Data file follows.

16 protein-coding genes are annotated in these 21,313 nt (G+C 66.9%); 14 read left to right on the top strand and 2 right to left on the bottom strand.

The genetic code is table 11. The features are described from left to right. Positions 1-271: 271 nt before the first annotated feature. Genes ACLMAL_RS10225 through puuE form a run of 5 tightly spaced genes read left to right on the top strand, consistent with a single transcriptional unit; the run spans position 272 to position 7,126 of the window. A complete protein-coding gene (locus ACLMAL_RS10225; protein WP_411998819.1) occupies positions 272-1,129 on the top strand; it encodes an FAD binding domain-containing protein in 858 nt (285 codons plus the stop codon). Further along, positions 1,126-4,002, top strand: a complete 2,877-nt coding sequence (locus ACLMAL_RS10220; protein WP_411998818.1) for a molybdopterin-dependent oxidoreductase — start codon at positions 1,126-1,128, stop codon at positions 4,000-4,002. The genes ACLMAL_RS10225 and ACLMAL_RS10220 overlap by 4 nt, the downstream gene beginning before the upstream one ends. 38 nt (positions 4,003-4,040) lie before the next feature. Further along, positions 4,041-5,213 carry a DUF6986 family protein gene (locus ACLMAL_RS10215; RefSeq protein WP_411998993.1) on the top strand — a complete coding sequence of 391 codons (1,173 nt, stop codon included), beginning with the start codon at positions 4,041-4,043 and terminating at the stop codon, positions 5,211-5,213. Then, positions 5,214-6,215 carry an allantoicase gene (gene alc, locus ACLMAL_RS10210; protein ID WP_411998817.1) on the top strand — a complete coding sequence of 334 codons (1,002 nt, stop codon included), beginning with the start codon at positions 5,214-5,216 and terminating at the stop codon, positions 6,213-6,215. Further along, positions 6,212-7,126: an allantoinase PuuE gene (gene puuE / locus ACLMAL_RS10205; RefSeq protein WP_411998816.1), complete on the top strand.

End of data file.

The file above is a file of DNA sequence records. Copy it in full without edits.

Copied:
16 protein-coding genes are annotated in these 21,313 nt (G+C 66.9%); 14 read left to right on the top strand and 2 right to left on the bottom strand.

The genetic code is table 11. The features are described from left to right. Positions 1-271: 271 nt before the first annotated feature. Genes ACLMAL_RS10225 through puuE form a run of 5 tightly spaced genes read left to right on the top strand, consistent with a single transcriptional unit; the run spans position 272 to position 7,126 of the window. A complete protein-coding gene (locus ACLMAL_RS10225; protein WP_411998819.1) occupies positions 272-1,129 on the top strand; it encodes an FAD binding domain-containing protein in 858 nt (285 codons plus the stop codon). Further along, positions 1,126-4,002, top strand: a complete 2,877-nt coding sequence (locus ACLMAL_RS10220; protein WP_411998818.1) for a molybdopterin-dependent oxidoreductase — start codon at positions 1,126-1,128, stop codon at positions 4,000-4,002. The genes ACLMAL_RS10225 and ACLMAL_RS10220 overlap by 4 nt, the downstream gene beginning before the upstream one ends. 38 nt (positions 4,003-4,040) lie before the next feature. Further along, positions 4,041-5,213 carry a DUF6986 family protein gene (locus ACLMAL_RS10215; RefSeq protein WP_411998993.1) on the top strand — a complete coding sequence of 391 codons (1,173 nt, stop codon included), beginning with the start codon at positions 4,041-4,043 and terminating at the stop codon, positions 5,211-5,213. Then, positions 5,214-6,215 carry an allantoicase gene (gene alc, locus ACLMAL_RS10210; protein ID WP_411998817.1) on the top strand — a complete coding sequence of 334 codons (1,002 nt, stop codon included), beginning with the start codon at positions 5,214-5,216 and terminating at the stop codon, positions 6,213-6,215. Further along, positions 6,212-7,126: an allantoinase PuuE gene (gene puuE / locus ACLMAL_RS10205; RefSeq protein WP_411998816.1), complete on the top strand.